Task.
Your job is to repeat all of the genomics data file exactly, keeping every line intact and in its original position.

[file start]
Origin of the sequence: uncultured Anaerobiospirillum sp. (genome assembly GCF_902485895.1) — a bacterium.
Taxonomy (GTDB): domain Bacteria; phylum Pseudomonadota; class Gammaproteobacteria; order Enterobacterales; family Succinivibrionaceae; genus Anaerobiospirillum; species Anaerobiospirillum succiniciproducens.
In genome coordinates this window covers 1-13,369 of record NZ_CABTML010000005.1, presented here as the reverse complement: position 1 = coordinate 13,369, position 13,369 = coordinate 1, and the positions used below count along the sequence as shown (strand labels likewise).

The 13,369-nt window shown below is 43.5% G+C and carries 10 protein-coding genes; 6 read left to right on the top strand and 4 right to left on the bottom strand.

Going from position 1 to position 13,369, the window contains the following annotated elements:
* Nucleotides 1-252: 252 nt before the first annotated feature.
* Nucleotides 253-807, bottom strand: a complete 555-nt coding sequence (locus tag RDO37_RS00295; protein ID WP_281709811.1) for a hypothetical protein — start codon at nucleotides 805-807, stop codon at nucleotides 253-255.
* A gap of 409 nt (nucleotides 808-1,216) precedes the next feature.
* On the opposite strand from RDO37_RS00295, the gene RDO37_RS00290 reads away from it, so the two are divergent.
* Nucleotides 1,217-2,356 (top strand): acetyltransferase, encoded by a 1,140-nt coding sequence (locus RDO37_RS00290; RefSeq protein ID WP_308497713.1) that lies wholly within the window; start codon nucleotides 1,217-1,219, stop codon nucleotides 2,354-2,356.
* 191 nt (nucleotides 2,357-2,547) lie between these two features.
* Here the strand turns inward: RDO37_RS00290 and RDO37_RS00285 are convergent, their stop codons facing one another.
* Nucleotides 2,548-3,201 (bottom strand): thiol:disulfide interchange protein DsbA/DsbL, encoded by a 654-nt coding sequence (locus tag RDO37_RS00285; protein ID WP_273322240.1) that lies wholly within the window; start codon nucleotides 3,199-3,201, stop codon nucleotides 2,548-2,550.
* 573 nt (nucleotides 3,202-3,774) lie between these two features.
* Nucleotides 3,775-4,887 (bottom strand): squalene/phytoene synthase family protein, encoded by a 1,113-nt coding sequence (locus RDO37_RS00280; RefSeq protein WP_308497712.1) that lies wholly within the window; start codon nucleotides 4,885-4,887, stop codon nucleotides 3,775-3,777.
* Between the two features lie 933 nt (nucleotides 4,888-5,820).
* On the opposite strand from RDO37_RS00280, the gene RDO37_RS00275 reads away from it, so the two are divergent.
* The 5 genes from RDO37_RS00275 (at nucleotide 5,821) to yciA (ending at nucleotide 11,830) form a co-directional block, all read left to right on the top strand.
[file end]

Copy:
Origin of the sequence: uncultured Anaerobiospirillum sp. (genome assembly GCF_902485895.1) — a bacterium.
Taxonomy (GTDB): domain Bacteria; phylum Pseudomonadota; class Gammaproteobacteria; order Enterobacterales; family Succinivibrionaceae; genus Anaerobiospirillum; species Anaerobiospirillum succiniciproducens.
In genome coordinates this window covers 1-13,369 of record NZ_CABTML010000005.1, presented here as the reverse complement: position 1 = coordinate 13,369, position 13,369 = coordinate 1, and the positions used below count along the sequence as shown (strand labels likewise).

The 13,369-nt window shown below is 43.5% G+C and carries 10 protein-coding genes; 6 read left to right on the top strand and 4 right to left on the bottom strand.

Going from position 1 to position 13,369, the window contains the following annotated elements:
* Nucleotides 1-252: 252 nt before the first annotated feature.
* Nucleotides 253-807, bottom strand: a complete 555-nt coding sequence (locus tag RDO37_RS00295; protein ID WP_281709811.1) for a hypothetical protein — start codon at nucleotides 805-807, stop codon at nucleotides 253-255.
* A gap of 409 nt (nucleotides 808-1,216) precedes the next feature.
* On the opposite strand from RDO37_RS00295, the gene RDO37_RS00290 reads away from it, so the two are divergent.
* Nucleotides 1,217-2,356 (top strand): acetyltransferase, encoded by a 1,140-nt coding sequence (locus RDO37_RS00290; RefSeq protein ID WP_308497713.1) that lies wholly within the window; start codon nucleotides 1,217-1,219, stop codon nucleotides 2,354-2,356.
* 191 nt (nucleotides 2,357-2,547) lie between these two features.
* Here the strand turns inward: RDO37_RS00290 and RDO37_RS00285 are convergent, their stop codons facing one another.
* Nucleotides 2,548-3,201 (bottom strand): thiol:disulfide interchange protein DsbA/DsbL, encoded by a 654-nt coding sequence (locus tag RDO37_RS00285; protein ID WP_273322240.1) that lies wholly within the window; start codon nucleotides 3,199-3,201, stop codon nucleotides 2,548-2,550.
* 573 nt (nucleotides 3,202-3,774) lie between these two features.
* Nucleotides 3,775-4,887 (bottom strand): squalene/phytoene synthase family protein, encoded by a 1,113-nt coding sequence (locus RDO37_RS00280; RefSeq protein WP_308497712.1) that lies wholly within the window; start codon nucleotides 4,885-4,887, stop codon nucleotides 3,775-3,777.
* Between the two features lie 933 nt (nucleotides 4,888-5,820).
* On the opposite strand from RDO37_RS00280, the gene RDO37_RS00275 reads away from it, so the two are divergent.
* The 5 genes from RDO37_RS00275 (at nucleotide 5,821) to yciA (ending at nucleotide 11,830) form a co-directional block, all read left to right on the top strand.